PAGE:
ESPE Abstracts (2018) 89 P-P2-181

Clinical characteristics of Congenital Hyperinsulinism Caused by Dominant KCNJ11/ABCC8 Mutations

Maria Melikyan, Diliara Gubaeva, Anatoliy Tyulpakov & Maria Kareva


Endocrine Research Center, Moscow, Russian Federation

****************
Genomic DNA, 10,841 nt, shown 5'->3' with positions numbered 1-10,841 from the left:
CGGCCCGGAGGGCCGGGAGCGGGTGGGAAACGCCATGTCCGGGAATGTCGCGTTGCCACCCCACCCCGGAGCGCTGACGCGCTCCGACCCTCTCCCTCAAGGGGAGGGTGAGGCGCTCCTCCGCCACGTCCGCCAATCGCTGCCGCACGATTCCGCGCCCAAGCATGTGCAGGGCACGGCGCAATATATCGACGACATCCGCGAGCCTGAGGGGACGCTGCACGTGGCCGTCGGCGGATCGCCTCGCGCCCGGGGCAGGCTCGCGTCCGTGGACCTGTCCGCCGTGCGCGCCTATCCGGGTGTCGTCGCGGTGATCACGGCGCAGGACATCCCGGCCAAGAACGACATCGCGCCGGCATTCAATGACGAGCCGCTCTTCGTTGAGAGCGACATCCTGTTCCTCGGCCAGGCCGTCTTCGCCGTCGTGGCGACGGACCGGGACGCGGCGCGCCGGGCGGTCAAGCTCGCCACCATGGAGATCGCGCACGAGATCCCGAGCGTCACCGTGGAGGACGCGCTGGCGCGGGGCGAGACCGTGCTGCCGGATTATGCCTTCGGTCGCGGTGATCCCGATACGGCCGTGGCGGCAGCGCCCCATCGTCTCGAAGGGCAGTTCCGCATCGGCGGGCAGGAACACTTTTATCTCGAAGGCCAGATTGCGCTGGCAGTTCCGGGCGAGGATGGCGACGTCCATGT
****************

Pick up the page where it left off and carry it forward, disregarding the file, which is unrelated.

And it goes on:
Congenital hyperinsulinism (HI) is the most common cause of hypoglycemia in children and infants. It is characterized by a dysregulation of insulin secretion from pancreatic β-cells and mostly associated with recessive inactivating mutations in the β-cell ATP-sensitive potassium (KATP) channel genes – KCNJ11 and ABCC8. Dominantly inherited mutations in these genes are usually associated with mild forms of diazoxide responsive HI. Recently monoallelic KATP genes mutations were reported to be a rare cause of severe diazoxide unresponsive diffuse forms of HI. We report clinical and genetic characteristics of the group of patients with diazoxide unresponsive diffuse form of HI caused by a single heterozygous mutation in KATP genes. A total of 187 patients with CHI were identified in Russia since 2009. 78 of them (41.7%) were found to have monoallelic or biallelic mutations in ABCC8/KCNJ11 genes in 60 and 18 cases respectively. Most of these patients (49/78, 62.8%) were diazoxide unresponsive and 41 of 78 (52.5%) underwent pancreatic surgery. Focal form of the disease was diagnosed in 28 children (35.9%), all of them were found to carry heterozygous paternal mutation. Nine children (four females) with diazoxide unresponsive diffuse HI from 6 different families were found to have a single KCNJ11 (c.G868A:p.V290M and c.C761T:p.P254L (n=2); c.G617A:p.R206H (n=1)) or ABCC8 (c.G2143A:p.V715M (n=1); c.G2470A:p.E824K (n=2); c.C4154G:p.S1385C; (n=1) c.4153_4155del:p.1385_1385del (n=2)) mutation. In 3 families mutation was on maternal site, in 1 case - on paternal site and 2 children had denovo mutations. All but one KCNJ11 gene mutation (R206H) were previously described. Diffuse form of the disease was confirmed either by 18F-DOPA PET/CT or by histology. All of the patients had a neonatal onset of hypoglycemia, 7 of 9 were born LGA. 2 patients underwent pancreatic surgery, others were controlled with Octreotide injections and/or frequent feeds. Biochemical and clinical investigations of parents were possible in 3 families and included fasting test, standard OGTT and Hb1AC measurements. No one had hypoglycemia. In 2 families mothers who carried mutations were found to have either glucose intolerance or gestational diabetes. All the mutation carriers, including probands and those who were asymptomatic, were born LGA. In our cohort dominant KATP genes mutations account for 18,3% of the children with diffuse diazoxide unresponsive CHI. The variability of clinical presentation in mutation carriers among the family is unclear. Additional studies of possible modifying genes are needed for better understating the behavior of dominantly acting mutations.

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